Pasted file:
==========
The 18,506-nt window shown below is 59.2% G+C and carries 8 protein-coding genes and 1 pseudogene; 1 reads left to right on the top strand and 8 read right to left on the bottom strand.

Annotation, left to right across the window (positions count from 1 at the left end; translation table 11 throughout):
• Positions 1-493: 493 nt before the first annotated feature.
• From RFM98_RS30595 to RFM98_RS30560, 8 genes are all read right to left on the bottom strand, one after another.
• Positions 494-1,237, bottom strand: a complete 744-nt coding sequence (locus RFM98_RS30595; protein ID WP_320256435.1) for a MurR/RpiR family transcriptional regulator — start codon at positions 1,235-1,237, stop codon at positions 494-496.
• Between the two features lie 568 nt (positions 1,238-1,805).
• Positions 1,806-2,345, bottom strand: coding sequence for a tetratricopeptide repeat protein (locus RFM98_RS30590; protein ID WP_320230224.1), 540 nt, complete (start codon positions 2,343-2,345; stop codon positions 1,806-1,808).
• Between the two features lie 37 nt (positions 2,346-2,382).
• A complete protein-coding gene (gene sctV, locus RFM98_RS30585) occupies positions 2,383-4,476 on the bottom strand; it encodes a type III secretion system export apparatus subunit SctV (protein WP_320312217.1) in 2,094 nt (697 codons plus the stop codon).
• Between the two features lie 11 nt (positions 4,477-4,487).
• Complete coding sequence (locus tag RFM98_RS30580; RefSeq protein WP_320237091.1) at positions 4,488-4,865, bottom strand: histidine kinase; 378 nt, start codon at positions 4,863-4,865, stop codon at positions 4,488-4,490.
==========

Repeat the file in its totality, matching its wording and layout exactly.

The 18,506-nt window shown below is 59.2% G+C and carries 8 protein-coding genes and 1 pseudogene; 1 reads left to right on the top strand and 8 read right to left on the bottom strand.

Annotation, left to right across the window (positions count from 1 at the left end; translation table 11 throughout):
• Positions 1-493: 493 nt before the first annotated feature.
• From RFM98_RS30595 to RFM98_RS30560, 8 genes are all read right to left on the bottom strand, one after another.
• Positions 494-1,237, bottom strand: a complete 744-nt coding sequence (locus RFM98_RS30595; protein ID WP_320256435.1) for a MurR/RpiR family transcriptional regulator — start codon at positions 1,235-1,237, stop codon at positions 494-496.
• Between the two features lie 568 nt (positions 1,238-1,805).
• Positions 1,806-2,345, bottom strand: coding sequence for a tetratricopeptide repeat protein (locus RFM98_RS30590; protein ID WP_320230224.1), 540 nt, complete (start codon positions 2,343-2,345; stop codon positions 1,806-1,808).
• Between the two features lie 37 nt (positions 2,346-2,382).
• A complete protein-coding gene (gene sctV, locus RFM98_RS30585) occupies positions 2,383-4,476 on the bottom strand; it encodes a type III secretion system export apparatus subunit SctV (protein WP_320312217.1) in 2,094 nt (697 codons plus the stop codon).
• Between the two features lie 11 nt (positions 4,477-4,487).
• Complete coding sequence (locus tag RFM98_RS30580; RefSeq protein WP_320237091.1) at positions 4,488-4,865, bottom strand: histidine kinase; 378 nt, start codon at positions 4,863-4,865, stop codon at positions 4,488-4,490.